More of the same will be coming from Cal in the 400 free relay. Last season, they beat Texas (who graduated two legs of their relay) by 1.12 seconds. This included a 40.98 anchor by Nathan Adrian, who was one of only two swimmers to go under 42 seconds, and the only under 41.
Chink in the Armor: Cal’s only real weakness is in the longer freestyle events. In the 200, their only scorer was the 16th from Shields, although junior Isaac Howell (1:36.10) could sneak into the B-final this season. They didn’t have anyone entered in the 500, and no finisher higher than 28th in the mile.
This hurt them in the 800 free relay, which is the only one that they aren’t a stone-cold favorite to win this season. They did get a great 1:34.58 leg from Graeme Moore, but could use another few 1:35’s to push them into the top 8 this season, which would be a huge 8-point jump from 10th.
IM’ers: Junior Martin Liivamagi was third in the 200 IM last season at 1:43.05, only a tenth of a second behind Austin Surhoff for the title. Those two are the only A-finalists to return this season, and should battle it out for the crown. Aljand, who we previously mentioned as a breaststroker, was 16th in the 200, but stands to make a huge jump as 9 of the 15 swimmers ahead of him graduated.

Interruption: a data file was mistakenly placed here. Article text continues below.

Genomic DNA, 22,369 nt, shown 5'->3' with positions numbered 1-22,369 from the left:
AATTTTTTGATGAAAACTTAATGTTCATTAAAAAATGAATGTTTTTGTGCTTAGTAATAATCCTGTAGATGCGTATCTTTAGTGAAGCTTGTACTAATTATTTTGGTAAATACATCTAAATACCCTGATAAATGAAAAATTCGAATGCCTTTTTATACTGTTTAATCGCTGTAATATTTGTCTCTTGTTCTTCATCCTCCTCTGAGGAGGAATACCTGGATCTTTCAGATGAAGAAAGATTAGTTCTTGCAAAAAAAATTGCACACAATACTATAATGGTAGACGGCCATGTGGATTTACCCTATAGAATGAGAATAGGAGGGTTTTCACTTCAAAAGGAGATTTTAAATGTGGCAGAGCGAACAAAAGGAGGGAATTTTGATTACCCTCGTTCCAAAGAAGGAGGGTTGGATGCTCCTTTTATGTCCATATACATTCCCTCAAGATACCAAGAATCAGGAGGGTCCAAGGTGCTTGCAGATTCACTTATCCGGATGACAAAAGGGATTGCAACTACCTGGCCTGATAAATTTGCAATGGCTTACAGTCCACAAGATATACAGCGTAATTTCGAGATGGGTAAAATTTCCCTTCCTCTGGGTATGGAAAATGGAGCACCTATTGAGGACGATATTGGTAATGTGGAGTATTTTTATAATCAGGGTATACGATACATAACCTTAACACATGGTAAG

Liivamagi isn’t quite as good in the 400, where he was 11th at 4:43.68. He and sophomore Ben Hinshaw, who was 13th, stand to make big moves up thanks to graduation, and could both be A-finalists.
The Rich Get Richer: With how loaded they already are, Cal didn’t need much of a freshman class this year. Despite, they brought in no fewer than four very good, if highly underrated, freshman who are all capable of contributing this year, but will have the luxury of a developmental year. They also have a handful of others who are definitely capable of scoring down the line.
Shayne Fleming is a California high school superstar who last year won 8 individual CCS titles, which is more than any swimmer in history, including the legendary Mark Spitz. In college, the events he will likely focus on are the sprint freestyles, including a 20.00 50 that was third best among American high schoolers last season, and a 44.64 100 free.
Jeremy Bagshaw is a native of Singapore, who most recently lived in Western Canada, and is a middle-distance freestyler and backstroker. At the inaugural Youth Olympic Games in Singapore this past summer, Bagshaw won a bronze in the 200 free in a converted 1:35.7. He should become one of the 1:35’s that Cal needs for their 800 free relay, and possibly even a 1:34 off of a relay start.